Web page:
Usually UTIs are caused by single type of organism though polymicrobic infections are found in complicated cases with urinary stones and anatomical abnormality of urinary tract. Presence of 105cfu/ml in midstream urine is considered as significant number of bacteria for UTI (Kass, 2015) though this number is fewer for asymptomatic patients and patients using antimicrobials, consuming large amount of liquid, with urinary obstruction and pyelonephritis acquired from hematogenous spread. UTI is the most common nosocomial infection (Mark and Gordon, 1994) and remarkable differences on type of infecting organisms are evident in community acquired and hospitalized cases (Calvin, 1994). UTIs are more common in women than in men though male over 60 years with prostatic hypertrophy are the exceptions (Calvin, 1994; Jawetz et al., 2005).Women are more prone to UTIs than men because in females, the urethra is much shorter and closer to the anus than in males (Jawetz and Melnick et al., 2005) and they lack the bacteriostatic properties of prostatic secretions. The female genital tract is closely related to the bladder and this relationship makes the spread of diseases possible from one tract to the other (Epstein, 2010). Therapeutic decision should be based on accurate, up-todate anti-microbial susceptibility pattern. Interim data have been published from a European multi-centre survey that examined the prevalence and antimicrobial susceptibility of community acquired pathogens causing uncomplicated UTI in women (Kahlmeter, 2000). The duration of treatment for adult has received much attention. Traditionally, a course of 7-10 days has been advocated, still this is the recommendation for treating men. For women, though, there has been particular emphasis on the suitability of short-course regimens such as 3-days or even single-dose therapy. The consensus of an international expert working group was that 3-day regimens are as effective as longer regimens in the cases of trimethoprim and quinolones. β-Lactams have been inadequately investigated on this point but short courses are generally less effective than trimethoprim and quinolones and Erythromycin require further study before conclusion can be drawn (Warren et al., 2009). Patients with pyelonephritis may be severely ill and if so, will require admission to hospital and initial treatment with a parenteral antibiotic. A first choice agent would be parenteral cefuroxime, gentamycin or ciprofloxacin. When the patient is improving, the route of administration may be switched to oral therapy, typically using a quinolone. Conventionally, treatment is continued for 10-14 days. Patients who are less severely ill at the outset may be treated with an oral antibiotic, and possibly with a shorter course of treatment. The safety of this approach has been demonstrated in a study of adult women with acute uncomplicated pyelonephritis (Talan et al., 2000). In hospital acquired pyelonephritis, there is a risk that the infecting organism may be resistant to the usual first-line drugs. In such cases it may be advisable to start a broad spectrum agent such as ceftazidime, ciprofloxacin or meropenem. In a study of women with catheter-associated infection, asymptomatic bacteriuria resolved spontaneously within 2 weeks in only 15 of 42 patients (Godfrey et al., 2011). However, those with persistent and symptomatic bacteriuria responded well to single-dose treatment. Several different types of novel catheters with antiinfective properties have been developed with the aim of reducing the ability of bacteria to adhere to the material, which should lead to a decreased incidence of bacteriuria and symptomatic infection. Several studies of the effect of incorporating antibiotics such as rifampicin and minocycline (Darouchie et al., 2009) or silver based alloys (Newton et al., 2002) into the catheter have shown benefit. Although clearly more costly than standard catheters, economic evaluation shows silver alloy catheters to be cost effective when used in patients needing catheterization for several days (Plowman et al., 2001). The prevalence of asymptomatic bacteriuria of pregnancy is approximately 5%, about a third of these women proceed to develop acute pyelonephritis, with its attendant consequences for the health of both mother and pregnancy. Furthermore, there is evidence that asymptomatic bacteriuria is associated with low birth weight, pre-maturity, hypertension and pre-eclampsia. For these reasons it is recommended that screening is carried out, preferably by culture of a properly taken MSU, which should be repeated if positive for confirmation (National Collaborating Centre for Women’s and Children’s Health 2003). Rigorous meta-analysis of published trials (Smaill, 2000) has shown that antibiotic treatment of bacteriuria in pregnancy is effective at clearing bacteriuria, reducing the incidence of pyelonephritis and reducing the risk of preterm delivery. The following measures may reduce the incidence of urinary tract infections. These may be appropriate for people, especially women, with recurrent infections (Mayon-White et al., 1988; Fisher et al., 2005; Talukder et al., 2017). Such as avoiding the delay of urination, cleaning the urethral opening with an antiseptic after intercourse, fruit juice (cranberry, blueberries) containing tannins can decrease the incidence of UTI, tannins prevent the adherence of certain pathogens (E. coli) to the epithelium of the urinary bladder, intravaginal application of topical estrogen cream and long courses of low-dose antibiotics taken at night can prevent recurrent cystitis, breast feeding can reduce the risk of UTIs in infants. In children, recurrence of UTI is a common and the complications potentially hazardous, so many clinicians recommended anti-microbial prophylaxis following documented infection. The evidence in favor of this practice is not strong (Le Saux et al., 2000), and although it has been shown to reduce the incidence of UTI, it has not been shown to reduce the incidence of renal complications. Indiscriminate use of antibiotics and other related factors are responsible for the evolution of many drug resistant microbial strains causing infections including UTI. Moreover, the ever changing pattern of sensitivity indicates the importance of continuous investigation for updating relevant data for intended use as guidelines for appropriate treatment by the physicians. And hence the present study was undertaken to find out the most frequent microbial cause of UTI and the patterns of their sensitivity to different antibiotics in order to facilitate better treatment and management of UTIs.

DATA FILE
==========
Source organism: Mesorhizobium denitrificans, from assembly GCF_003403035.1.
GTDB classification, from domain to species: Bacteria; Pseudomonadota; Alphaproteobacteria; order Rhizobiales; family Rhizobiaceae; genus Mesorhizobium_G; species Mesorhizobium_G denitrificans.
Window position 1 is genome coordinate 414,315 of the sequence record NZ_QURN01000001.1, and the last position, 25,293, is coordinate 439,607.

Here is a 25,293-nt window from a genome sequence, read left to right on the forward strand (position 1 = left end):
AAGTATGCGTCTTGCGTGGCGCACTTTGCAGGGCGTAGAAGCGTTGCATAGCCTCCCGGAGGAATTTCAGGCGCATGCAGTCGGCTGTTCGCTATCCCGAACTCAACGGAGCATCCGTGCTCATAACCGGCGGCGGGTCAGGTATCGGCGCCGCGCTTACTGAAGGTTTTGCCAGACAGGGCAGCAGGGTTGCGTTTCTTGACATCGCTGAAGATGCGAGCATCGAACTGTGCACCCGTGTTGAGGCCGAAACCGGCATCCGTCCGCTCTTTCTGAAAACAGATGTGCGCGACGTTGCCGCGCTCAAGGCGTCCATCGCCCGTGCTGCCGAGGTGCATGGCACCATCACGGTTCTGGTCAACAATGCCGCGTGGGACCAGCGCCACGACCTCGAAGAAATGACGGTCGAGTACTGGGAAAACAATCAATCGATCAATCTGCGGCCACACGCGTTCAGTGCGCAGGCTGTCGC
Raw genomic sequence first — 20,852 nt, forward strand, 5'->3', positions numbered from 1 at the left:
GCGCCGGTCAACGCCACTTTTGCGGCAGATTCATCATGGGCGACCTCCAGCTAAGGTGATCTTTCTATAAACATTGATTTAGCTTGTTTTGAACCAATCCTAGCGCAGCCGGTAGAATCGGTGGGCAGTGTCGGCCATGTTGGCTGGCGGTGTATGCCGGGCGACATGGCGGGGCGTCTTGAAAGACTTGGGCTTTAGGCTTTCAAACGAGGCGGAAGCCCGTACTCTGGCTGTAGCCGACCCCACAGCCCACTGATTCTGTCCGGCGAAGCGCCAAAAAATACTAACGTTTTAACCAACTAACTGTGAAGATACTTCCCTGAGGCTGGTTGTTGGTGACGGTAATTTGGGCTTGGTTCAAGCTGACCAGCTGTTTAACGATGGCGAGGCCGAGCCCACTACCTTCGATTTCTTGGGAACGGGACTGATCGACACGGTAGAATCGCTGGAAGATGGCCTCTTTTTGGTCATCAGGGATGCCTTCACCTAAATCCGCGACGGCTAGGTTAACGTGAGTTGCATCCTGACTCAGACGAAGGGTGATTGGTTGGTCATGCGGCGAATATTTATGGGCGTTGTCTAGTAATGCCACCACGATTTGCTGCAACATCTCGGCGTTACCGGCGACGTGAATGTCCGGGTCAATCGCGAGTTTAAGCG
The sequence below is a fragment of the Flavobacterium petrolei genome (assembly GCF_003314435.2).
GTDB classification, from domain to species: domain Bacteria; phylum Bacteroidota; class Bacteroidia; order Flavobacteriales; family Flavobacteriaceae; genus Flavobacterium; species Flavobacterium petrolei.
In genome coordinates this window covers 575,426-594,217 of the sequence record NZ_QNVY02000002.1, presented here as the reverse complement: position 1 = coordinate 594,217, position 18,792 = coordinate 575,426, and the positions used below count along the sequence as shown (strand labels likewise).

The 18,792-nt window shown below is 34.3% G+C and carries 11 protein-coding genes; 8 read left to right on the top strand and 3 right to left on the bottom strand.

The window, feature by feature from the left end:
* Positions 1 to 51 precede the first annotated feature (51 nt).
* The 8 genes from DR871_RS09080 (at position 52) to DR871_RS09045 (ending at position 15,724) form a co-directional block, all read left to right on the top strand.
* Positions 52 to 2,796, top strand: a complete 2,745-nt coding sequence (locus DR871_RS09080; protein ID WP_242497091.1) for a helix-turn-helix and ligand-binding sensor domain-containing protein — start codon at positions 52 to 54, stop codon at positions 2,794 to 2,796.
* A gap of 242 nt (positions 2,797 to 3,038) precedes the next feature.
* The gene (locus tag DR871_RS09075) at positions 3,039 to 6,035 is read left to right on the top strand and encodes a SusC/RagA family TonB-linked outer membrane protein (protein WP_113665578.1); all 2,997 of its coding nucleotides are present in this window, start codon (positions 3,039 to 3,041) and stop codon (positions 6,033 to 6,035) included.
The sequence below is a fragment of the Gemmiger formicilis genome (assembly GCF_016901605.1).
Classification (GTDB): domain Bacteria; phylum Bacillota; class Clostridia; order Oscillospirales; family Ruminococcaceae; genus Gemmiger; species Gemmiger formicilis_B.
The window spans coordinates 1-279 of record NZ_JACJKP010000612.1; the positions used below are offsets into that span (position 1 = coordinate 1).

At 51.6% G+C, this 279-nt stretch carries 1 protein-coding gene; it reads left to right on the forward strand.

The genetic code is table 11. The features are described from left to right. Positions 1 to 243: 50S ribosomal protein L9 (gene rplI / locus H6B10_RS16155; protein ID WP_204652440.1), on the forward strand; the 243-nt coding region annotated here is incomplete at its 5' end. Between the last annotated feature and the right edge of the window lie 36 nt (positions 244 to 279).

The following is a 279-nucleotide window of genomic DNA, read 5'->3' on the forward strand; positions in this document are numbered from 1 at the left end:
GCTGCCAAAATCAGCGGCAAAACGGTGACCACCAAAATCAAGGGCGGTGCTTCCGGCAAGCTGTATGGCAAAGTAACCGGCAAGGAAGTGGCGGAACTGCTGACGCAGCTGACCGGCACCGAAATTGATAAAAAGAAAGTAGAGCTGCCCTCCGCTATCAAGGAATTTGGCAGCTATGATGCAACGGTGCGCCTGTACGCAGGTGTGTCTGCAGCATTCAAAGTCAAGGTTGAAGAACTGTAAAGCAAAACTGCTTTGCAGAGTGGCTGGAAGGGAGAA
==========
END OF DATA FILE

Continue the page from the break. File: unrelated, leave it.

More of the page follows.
Generally, there is agreement among the various authors in the literature that the predominant uropathogens acquired from any source are Gram negative bacteria with Escherichia coli accounting for the highest prevalence in most instances (Gupta et al 2009, Huda et al 2003, Moges et al 2002) Gram positive organisms including Enterococcus spp and coagulase negative staphylococci are also frequently involved (Moges et al 2002). Antibiotic resistance of urinary tract pathogens has been known to increase worldwide, especially to commonly used antimicrobials. (Gordon et al 2000, Gupta et al 2009, Kahlmeter 2003, Mazzuli 2002). The antibiotic sensitivity patterns of either one or more of the organisms have been determined to one or more of the commonly used antimicrobial drugs in Urinary Tract Infection (UTI) cases (Gordon et al 2000, Gupta et al 2009, Huda et al 2003, Kahlmeter 2003). There is need therefore to evaluate the activity of newer antibiotics against the organisms so as to determine the best option in therapy and to monitor incidence of resistance.